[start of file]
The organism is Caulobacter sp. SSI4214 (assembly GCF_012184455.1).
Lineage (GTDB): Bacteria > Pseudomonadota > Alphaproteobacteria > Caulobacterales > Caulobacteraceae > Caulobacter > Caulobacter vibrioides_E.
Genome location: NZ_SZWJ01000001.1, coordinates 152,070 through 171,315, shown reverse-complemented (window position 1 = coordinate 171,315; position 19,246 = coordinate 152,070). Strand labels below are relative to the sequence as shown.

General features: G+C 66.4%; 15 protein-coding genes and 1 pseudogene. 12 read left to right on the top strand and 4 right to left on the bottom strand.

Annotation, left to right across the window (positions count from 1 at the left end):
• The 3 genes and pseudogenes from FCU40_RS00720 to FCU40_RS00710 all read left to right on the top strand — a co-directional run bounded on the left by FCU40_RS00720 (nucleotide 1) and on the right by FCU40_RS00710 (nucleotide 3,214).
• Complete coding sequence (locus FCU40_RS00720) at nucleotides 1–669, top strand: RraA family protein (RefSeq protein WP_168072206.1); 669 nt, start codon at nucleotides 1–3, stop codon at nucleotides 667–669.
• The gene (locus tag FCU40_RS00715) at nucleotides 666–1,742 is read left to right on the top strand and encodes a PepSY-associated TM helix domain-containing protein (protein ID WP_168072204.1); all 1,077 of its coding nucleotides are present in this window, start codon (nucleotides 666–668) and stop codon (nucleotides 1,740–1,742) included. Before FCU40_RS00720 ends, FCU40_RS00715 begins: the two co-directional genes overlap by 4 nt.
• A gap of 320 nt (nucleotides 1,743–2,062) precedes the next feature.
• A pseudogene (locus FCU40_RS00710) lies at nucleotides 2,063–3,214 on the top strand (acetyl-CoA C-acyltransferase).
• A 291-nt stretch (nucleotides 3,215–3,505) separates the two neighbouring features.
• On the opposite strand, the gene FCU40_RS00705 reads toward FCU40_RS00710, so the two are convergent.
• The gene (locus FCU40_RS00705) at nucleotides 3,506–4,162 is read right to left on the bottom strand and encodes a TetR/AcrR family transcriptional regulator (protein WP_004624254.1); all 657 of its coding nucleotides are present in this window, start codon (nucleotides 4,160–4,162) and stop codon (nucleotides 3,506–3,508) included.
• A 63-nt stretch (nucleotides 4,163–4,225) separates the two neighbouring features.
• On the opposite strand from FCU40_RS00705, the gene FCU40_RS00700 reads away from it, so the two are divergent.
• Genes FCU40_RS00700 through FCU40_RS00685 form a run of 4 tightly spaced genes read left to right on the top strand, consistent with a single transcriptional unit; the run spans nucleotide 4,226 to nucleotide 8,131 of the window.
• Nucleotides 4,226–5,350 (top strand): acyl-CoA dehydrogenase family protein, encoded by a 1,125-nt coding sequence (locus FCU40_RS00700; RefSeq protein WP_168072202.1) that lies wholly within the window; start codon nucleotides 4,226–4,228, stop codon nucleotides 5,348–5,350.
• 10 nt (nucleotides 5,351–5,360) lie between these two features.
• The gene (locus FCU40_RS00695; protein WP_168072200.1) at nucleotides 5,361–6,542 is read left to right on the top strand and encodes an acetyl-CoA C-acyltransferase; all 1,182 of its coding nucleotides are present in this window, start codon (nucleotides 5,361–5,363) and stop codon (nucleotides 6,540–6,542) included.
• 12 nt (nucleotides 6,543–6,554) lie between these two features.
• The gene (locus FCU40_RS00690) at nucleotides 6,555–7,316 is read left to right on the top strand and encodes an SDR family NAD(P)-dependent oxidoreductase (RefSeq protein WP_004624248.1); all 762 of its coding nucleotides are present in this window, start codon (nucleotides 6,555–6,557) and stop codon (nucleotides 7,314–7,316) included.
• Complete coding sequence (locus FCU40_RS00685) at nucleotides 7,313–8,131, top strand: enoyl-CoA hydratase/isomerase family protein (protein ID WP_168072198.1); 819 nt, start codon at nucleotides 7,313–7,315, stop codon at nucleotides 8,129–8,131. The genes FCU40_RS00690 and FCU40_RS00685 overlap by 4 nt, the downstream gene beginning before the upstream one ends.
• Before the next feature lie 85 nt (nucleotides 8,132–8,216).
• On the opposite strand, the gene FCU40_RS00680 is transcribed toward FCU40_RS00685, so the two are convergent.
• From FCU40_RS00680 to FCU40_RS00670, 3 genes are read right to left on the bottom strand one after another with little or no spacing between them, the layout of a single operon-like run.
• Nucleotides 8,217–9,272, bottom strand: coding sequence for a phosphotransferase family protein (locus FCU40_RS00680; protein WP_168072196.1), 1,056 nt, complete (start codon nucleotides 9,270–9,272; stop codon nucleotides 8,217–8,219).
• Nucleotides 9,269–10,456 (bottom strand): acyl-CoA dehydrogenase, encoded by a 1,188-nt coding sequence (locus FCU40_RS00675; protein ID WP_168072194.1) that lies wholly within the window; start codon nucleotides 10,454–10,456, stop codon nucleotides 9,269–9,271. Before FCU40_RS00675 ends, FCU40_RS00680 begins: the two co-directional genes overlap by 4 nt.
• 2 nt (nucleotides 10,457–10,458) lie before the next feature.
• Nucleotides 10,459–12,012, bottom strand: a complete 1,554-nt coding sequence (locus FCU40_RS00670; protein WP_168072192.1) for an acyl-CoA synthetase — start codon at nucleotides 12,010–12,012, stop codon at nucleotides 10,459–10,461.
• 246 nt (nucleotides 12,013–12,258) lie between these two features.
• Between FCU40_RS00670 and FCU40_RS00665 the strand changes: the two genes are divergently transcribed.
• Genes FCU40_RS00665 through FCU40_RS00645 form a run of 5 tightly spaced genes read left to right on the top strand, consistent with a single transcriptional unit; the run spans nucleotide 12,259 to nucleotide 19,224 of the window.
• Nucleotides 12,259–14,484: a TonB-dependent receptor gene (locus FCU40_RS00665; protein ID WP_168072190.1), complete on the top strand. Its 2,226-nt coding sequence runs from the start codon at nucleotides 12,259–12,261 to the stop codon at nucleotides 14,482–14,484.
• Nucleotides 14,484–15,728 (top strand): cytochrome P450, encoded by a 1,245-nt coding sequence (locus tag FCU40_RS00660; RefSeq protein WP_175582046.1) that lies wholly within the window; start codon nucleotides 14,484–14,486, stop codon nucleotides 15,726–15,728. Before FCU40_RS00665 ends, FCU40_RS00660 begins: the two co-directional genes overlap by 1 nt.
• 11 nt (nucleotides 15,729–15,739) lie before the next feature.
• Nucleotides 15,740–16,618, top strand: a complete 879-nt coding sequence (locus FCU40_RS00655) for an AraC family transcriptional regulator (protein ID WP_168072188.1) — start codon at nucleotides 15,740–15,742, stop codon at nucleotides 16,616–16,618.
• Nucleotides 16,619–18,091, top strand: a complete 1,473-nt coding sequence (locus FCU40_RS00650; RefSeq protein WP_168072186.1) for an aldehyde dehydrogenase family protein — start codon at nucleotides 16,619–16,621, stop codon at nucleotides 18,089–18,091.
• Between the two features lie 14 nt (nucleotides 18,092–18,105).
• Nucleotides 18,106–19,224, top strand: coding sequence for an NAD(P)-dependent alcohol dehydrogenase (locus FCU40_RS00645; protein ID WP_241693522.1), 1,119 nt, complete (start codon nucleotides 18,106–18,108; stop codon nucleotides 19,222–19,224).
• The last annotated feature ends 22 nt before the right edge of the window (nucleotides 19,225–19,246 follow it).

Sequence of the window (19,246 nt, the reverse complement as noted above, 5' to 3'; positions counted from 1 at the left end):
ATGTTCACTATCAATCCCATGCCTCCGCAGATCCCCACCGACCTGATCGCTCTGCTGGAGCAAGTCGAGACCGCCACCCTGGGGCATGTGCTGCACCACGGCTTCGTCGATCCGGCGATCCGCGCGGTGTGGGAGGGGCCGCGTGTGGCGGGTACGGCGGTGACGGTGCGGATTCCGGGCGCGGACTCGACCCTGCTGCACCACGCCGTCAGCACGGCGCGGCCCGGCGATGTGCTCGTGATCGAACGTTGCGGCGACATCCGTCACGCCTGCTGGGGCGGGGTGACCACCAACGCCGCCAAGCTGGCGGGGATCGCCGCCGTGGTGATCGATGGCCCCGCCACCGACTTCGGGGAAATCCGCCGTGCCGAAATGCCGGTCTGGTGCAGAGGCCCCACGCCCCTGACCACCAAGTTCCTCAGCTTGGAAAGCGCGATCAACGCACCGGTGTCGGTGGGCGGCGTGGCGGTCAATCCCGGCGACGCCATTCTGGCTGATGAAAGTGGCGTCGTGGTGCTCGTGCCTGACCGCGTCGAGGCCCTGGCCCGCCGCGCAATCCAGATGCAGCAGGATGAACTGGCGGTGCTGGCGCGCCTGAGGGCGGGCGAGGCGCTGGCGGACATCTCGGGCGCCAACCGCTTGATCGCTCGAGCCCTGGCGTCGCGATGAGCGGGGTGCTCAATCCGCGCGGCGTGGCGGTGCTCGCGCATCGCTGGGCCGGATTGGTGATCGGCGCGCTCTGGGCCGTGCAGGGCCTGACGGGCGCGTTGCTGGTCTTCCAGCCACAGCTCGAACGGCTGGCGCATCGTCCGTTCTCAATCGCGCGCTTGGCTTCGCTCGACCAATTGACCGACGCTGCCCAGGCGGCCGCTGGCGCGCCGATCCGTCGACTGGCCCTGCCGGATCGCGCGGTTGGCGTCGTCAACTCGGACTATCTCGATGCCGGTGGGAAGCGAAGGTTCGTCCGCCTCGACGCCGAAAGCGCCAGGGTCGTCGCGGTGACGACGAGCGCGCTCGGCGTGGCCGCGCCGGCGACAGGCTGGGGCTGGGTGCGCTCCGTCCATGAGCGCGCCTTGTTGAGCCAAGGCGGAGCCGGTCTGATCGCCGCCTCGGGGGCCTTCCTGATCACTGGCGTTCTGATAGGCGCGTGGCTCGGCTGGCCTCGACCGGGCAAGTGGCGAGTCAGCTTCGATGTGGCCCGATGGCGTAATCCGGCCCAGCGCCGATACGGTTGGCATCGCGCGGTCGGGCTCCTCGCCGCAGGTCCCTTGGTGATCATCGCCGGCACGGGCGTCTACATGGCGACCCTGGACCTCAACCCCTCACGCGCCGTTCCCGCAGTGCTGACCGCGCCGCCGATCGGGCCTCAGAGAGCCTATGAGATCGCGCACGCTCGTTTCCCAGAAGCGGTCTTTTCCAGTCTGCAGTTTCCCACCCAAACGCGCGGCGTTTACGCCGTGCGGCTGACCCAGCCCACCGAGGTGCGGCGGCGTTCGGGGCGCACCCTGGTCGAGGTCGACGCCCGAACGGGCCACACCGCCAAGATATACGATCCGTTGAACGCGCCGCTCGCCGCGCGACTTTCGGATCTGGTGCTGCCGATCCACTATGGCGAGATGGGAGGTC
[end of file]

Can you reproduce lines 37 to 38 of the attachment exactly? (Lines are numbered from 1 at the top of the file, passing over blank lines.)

• Nucleotides 16,619–18,091, top strand: a complete 1,473-nt coding sequence (locus FCU40_RS00650; RefSeq protein WP_168072186.1) for an aldehyde dehydrogenase family protein — start codon at nucleotides 16,619–16,621, stop codon at nucleotides 18,089–18,091.
• Between the two features lie 14 nt (nucleotides 18,092–18,105).